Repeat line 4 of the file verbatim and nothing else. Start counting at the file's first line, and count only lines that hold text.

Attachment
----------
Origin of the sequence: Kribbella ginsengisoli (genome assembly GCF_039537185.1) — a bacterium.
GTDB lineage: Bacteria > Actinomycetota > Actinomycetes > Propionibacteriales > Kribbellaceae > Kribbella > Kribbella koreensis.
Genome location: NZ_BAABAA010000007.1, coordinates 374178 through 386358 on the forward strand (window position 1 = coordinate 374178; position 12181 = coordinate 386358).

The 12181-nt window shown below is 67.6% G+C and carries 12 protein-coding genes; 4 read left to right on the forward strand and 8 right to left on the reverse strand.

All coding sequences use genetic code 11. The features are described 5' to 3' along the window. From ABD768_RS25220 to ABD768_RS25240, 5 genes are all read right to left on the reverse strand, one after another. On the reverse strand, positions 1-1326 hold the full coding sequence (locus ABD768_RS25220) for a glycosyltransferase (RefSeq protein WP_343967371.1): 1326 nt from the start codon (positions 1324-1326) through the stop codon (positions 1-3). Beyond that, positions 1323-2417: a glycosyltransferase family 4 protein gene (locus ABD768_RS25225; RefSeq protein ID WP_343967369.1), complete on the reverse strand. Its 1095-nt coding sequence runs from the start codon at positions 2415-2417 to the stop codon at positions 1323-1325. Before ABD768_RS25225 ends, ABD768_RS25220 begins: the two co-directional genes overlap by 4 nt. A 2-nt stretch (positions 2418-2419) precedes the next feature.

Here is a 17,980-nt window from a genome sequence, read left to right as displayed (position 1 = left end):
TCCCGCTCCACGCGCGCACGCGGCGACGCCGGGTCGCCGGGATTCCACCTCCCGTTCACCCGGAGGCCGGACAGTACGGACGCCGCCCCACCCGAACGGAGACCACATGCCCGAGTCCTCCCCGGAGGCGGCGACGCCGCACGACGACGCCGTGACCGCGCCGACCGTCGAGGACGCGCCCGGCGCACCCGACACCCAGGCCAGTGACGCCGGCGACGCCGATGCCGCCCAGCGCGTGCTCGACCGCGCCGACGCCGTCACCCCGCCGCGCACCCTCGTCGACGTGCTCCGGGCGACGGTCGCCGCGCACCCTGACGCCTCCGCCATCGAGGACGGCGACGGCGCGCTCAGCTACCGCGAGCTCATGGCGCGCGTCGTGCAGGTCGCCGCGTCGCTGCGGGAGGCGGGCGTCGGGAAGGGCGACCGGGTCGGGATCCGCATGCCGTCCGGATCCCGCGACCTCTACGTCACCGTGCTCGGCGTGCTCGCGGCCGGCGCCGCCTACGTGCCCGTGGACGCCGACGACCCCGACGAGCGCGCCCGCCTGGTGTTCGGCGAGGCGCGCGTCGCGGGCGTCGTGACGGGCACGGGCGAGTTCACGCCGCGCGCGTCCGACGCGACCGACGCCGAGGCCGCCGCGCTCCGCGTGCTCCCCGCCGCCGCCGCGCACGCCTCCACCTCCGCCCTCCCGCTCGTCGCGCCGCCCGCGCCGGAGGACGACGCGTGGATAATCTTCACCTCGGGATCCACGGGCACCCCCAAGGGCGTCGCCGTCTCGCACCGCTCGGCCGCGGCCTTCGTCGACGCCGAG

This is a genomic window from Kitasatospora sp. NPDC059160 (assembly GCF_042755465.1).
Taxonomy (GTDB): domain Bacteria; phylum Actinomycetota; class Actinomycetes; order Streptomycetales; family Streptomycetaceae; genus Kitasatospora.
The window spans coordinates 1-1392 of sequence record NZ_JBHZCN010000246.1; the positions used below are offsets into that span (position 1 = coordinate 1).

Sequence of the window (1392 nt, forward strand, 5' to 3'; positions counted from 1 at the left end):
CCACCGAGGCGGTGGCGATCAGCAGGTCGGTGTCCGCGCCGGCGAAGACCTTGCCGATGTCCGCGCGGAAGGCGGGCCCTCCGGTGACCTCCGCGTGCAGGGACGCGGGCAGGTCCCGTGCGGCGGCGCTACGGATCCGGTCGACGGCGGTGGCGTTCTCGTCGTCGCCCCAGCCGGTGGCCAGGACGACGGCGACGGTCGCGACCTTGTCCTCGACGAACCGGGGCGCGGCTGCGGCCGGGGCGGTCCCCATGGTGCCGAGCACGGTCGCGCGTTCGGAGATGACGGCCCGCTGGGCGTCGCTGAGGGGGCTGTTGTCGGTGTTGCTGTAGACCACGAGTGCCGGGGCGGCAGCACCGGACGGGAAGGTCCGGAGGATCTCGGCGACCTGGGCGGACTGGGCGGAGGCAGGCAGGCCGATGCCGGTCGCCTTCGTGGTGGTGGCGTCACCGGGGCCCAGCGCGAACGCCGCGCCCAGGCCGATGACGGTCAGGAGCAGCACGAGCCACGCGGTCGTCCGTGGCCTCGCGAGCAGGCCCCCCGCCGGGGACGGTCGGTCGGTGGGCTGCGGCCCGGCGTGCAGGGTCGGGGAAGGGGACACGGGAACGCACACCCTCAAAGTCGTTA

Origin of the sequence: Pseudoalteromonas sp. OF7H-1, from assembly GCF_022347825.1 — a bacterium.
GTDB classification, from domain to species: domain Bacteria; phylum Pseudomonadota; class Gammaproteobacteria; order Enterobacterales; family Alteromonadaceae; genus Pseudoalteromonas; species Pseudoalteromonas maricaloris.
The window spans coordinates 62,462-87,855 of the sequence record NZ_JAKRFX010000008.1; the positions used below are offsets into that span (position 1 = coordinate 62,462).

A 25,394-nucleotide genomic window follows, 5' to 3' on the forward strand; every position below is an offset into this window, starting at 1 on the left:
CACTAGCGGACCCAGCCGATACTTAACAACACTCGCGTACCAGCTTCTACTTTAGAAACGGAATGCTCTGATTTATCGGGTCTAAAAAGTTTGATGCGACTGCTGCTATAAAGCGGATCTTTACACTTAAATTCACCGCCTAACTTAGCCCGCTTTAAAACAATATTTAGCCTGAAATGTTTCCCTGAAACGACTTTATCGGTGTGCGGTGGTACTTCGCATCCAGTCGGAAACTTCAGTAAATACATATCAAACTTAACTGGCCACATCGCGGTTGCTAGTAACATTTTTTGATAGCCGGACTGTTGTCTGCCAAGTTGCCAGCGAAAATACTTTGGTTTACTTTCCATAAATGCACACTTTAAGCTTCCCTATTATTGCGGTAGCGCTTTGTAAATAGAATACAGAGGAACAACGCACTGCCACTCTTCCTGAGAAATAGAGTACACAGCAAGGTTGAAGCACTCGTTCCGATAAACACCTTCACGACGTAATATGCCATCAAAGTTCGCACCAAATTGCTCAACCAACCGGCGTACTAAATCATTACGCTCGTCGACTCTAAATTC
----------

The 12181-nt window shown below is 67.6% G+C and carries 12 protein-coding genes; 4 read left to right on the forward strand and 8 right to left on the reverse strand.